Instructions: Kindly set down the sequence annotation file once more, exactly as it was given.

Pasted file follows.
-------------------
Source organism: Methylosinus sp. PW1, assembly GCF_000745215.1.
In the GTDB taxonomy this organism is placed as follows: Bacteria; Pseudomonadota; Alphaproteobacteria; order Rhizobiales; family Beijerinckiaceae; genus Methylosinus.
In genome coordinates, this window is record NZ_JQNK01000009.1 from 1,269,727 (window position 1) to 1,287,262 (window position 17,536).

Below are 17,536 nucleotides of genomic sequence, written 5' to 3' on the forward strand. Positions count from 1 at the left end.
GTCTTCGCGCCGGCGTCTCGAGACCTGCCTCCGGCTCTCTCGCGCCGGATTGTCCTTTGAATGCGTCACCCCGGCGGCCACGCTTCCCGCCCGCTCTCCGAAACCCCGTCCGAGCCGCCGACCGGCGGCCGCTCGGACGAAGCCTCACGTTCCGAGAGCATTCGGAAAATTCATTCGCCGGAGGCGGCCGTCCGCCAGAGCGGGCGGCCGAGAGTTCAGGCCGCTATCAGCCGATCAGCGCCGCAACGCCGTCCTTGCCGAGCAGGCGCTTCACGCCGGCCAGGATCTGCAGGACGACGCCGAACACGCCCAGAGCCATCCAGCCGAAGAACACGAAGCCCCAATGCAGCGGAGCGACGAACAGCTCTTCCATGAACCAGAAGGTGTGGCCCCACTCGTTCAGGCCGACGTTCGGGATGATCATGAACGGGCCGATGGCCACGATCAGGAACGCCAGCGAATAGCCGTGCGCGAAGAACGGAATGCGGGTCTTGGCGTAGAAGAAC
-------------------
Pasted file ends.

Source organism: Methylosinus sp. PW1, assembly GCF_000745215.1.
In the GTDB taxonomy this organism is placed as follows: Bacteria; Pseudomonadota; Alphaproteobacteria; order Rhizobiales; family Beijerinckiaceae; genus Methylosinus.
In genome coordinates, this window is record NZ_JQNK01000009.1 from 1,269,727 (window position 1) to 1,287,262 (window position 17,536).

Below are 17,536 nucleotides of genomic sequence, written 5' to 3' on the forward strand. Positions count from 1 at the left end.
GTCTTCGCGCCGGCGTCTCGAGACCTGCCTCCGGCTCTCTCGCGCCGGATTGTCCTTTGAATGCGTCACCCCGGCGGCCACGCTTCCCGCCCGCTCTCCGAAACCCCGTCCGAGCCGCCGACCGGCGGCCGCTCGGACGAAGCCTCACGTTCCGAGAGCATTCGGAAAATTCATTCGCCGGAGGCGGCCGTCCGCCAGAGCGGGCGGCCGAGAGTTCAGGCCGCTATCAGCCGATCAGCGCCGCAACGCCGTCCTTGCCGAGCAGGCGCTTCACGCCGGCCAGGATCTGCAGGACGACGCCGAACACGCCCAGAGCCATCCAGCCGAAGAACACGAAGCCCCAATGCAGCGGAGCGACGAACAGCTCTTCCATGAACCAGAAGGTGTGGCCCCACTCGTTCAGGCCGACGTTCGGGATGATCATGAACGGGCCGATGGCCACGATCAGGAACGCCAGCGAATAGCCGTGCGCGAAGAACGGAATGCGGGTCTTGGCGTAGAAGAAC